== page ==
Currently, Africa’s STEM capabilities lag the rest of the world. Not many young Africans today are pursuing careers in STEM-related fields. The African Development Bank (AfDB) puts the figure at less than 25 percent of African higher education students. In other words, less than three out of 10 African higher education students pursue STEM-related career fields.
This less-than-desirable enrolment in STEM-related fields comes with consequences. “It potentially means that regardless of Africa’s talent pool, public and private institutions would have to source workers in those fields from outside of the continent consequently, leading to a limited domestic STEM workforce,” argues Osita Oparaugo, the Founder of GetBundi, a STEM based educational technology platform for post-primary school based in Nigeria”.
This is not a prophecy as it is happening already. STEM jobs across the African continent today are being outsourced to countries that including China, India, and the United States of America owing to the paucity of a domestic STEM workforce. In Nigeria, as in most of Africa, railway construction is dominated by the Chinese due to China’s large pool of engineers. A case in point is the 27km Lagos Blue Line linking Okokomaiko to Marina in the heart of Nigeria’s commercial capital, which is being handled by the China Civil Engineering Construction Corporation (CCECC).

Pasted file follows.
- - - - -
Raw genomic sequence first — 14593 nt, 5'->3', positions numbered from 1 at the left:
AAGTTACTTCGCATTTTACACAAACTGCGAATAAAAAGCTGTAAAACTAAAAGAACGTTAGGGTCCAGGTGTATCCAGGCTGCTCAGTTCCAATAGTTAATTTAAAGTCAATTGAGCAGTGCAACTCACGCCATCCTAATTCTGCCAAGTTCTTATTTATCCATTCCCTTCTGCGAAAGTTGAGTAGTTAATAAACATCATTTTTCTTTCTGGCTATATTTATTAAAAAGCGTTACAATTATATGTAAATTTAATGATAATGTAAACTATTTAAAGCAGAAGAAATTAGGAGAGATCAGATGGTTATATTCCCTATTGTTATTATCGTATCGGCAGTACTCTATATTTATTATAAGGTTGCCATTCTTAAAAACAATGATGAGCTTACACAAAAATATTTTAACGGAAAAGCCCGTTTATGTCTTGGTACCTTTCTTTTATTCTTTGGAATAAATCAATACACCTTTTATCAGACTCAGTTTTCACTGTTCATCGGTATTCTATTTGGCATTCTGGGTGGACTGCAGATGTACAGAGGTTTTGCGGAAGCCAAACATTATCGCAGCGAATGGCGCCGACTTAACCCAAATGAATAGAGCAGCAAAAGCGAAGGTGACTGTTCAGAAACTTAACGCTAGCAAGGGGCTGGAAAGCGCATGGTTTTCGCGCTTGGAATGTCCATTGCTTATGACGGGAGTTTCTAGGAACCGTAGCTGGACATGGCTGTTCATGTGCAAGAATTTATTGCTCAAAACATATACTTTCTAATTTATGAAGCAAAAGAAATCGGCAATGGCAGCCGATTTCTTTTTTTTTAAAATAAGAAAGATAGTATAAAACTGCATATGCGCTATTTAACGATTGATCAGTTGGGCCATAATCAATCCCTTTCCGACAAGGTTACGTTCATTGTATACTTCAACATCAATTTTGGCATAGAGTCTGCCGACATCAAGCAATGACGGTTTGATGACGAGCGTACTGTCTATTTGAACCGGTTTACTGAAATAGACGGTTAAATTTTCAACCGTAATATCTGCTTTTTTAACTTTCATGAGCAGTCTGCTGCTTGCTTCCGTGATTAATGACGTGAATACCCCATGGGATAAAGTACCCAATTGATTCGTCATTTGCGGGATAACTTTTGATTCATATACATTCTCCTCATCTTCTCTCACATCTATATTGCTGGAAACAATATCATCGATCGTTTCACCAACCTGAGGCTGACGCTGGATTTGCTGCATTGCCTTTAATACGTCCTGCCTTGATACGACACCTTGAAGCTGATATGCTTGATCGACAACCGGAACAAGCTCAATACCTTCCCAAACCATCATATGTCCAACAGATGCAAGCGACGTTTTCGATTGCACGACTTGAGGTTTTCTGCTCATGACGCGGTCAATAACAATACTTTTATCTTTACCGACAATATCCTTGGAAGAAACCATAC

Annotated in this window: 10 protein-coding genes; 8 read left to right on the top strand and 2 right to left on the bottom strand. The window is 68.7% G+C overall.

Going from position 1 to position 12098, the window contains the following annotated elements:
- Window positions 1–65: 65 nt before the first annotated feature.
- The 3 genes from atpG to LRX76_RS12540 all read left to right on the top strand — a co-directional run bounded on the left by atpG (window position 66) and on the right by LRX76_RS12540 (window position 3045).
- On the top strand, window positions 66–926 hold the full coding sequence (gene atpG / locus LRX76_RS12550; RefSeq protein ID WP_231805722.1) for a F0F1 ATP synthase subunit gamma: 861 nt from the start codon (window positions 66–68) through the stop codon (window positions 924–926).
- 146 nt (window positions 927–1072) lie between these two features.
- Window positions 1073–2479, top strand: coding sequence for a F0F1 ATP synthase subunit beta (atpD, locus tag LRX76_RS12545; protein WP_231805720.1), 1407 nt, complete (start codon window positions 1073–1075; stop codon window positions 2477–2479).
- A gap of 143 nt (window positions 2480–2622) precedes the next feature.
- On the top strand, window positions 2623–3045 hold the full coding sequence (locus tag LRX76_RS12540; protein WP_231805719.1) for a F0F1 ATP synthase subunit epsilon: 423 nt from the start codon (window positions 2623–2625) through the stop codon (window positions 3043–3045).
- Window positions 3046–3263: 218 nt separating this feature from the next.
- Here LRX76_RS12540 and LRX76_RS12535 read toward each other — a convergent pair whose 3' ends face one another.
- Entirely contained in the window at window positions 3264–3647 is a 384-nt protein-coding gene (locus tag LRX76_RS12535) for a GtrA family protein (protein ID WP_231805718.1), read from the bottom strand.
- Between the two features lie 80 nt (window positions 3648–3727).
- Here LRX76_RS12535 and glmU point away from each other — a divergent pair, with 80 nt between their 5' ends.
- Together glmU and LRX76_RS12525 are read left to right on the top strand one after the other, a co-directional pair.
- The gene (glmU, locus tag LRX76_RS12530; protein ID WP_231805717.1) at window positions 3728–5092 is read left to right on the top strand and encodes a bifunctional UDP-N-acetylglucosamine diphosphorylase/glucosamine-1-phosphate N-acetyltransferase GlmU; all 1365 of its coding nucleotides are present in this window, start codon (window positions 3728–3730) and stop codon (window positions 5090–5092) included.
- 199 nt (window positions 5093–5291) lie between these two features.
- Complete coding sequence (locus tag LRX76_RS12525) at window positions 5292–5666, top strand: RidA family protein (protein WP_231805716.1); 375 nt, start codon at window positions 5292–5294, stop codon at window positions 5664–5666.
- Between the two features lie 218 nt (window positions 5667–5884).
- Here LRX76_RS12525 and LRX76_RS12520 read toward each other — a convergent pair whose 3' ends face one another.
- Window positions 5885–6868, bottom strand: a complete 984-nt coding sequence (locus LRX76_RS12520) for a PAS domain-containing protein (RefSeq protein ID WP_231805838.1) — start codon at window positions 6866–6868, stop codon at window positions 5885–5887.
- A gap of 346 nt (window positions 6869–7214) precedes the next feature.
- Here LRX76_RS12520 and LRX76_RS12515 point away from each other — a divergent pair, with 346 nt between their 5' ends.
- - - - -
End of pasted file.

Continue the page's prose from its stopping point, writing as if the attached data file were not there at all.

Kayode Yusuf, a finance professional and journalist, points to how Africa’s long-term economic prospects are being constrained by severe skills shortages in many vital sectors, including accounting and finance.
“However, one of the areas that requires immediate attention is STEM (science, technology, engineering and mathematics). If Africa does not start building capacity in these subjects, its progress towards achieving sustainable and comprehensive growth will be severely challenged.”, Yusuf writes in a June 2018 article for the Africa edition of Accounting and Business magazine.
Without a doubt, part of the solutions to Africa’s economic and social woes lies in encouraging young Africans to pursue STEM education. Unless this is done, and urgently too, Africa will continue to be the dustbin of the developed world.